Much of maturation is, somewhat ironically, more ridding than adding–the ridding of one’s self of inhibitors, more than the adding of virtues.
The other day, Zayra was looking for her school pants in the laundry basket, and after a matter of a few seconds, claimed, “They’re not in here.” (Fortunately, this only happens 400 times a month.) I then coached her to start removing items from the basket one by one until she sees what she’s looking for. Seven seconds later: “Found ’em!”
In order to see something, whatever is obstructing it’s view must be cast aside.
I believe this to be the issue much of the time in our spiritual life. Most all of us have plenty in the way of information, doctrine, and even answers to prayer. Yet we still lack faith. We fail to trust. Why?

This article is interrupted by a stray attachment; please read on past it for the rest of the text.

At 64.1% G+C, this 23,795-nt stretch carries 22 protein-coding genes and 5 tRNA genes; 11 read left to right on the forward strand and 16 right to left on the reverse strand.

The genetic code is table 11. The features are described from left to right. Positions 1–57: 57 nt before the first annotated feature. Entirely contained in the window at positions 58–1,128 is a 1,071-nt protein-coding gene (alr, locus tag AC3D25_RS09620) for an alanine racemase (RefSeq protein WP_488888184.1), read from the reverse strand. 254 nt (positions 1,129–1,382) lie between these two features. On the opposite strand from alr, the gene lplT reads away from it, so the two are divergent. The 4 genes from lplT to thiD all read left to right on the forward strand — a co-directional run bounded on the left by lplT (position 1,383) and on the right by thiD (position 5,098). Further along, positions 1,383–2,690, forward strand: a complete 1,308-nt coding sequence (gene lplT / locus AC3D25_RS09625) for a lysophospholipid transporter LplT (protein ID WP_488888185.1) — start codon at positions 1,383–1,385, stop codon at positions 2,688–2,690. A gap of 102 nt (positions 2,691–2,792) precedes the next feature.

A significant portion of the time, I feel our view of Jesus is blocked. Blocked by the cares of this world. Blocked by Facebook. Blocked by Netflix. Blocked by SportsCenter. By people doing things we don’t like (that’s a big one for me). By bad habits. By gossip. By politics, news, meaningless discussions, and sometimes…church. I’ve been to many a Sunday services in which I actually felt distracted from God. Weird.
In a word, we are blocked from seeing God by attachments.
Much of what the Christian mystics have written of over the centuries is detachment. The more we possess, the more that possesses us, because there will be more that requires, at least on some level, our attention. And this is not merely material goods, though it is not less than that.
Habits of actions and thoughts can have their hooks in us so much so that they steal much of our focus everyday–focus that could be extended toward Jesus, toward the Holy Spirit speaking and working, toward those around us in great need spiritually, physically, and emotionally.
The more we can remove, the less there will be that will have a chance to greedily grab our focus each day. Then, the more energy we will have available for the One who deserves our full attention.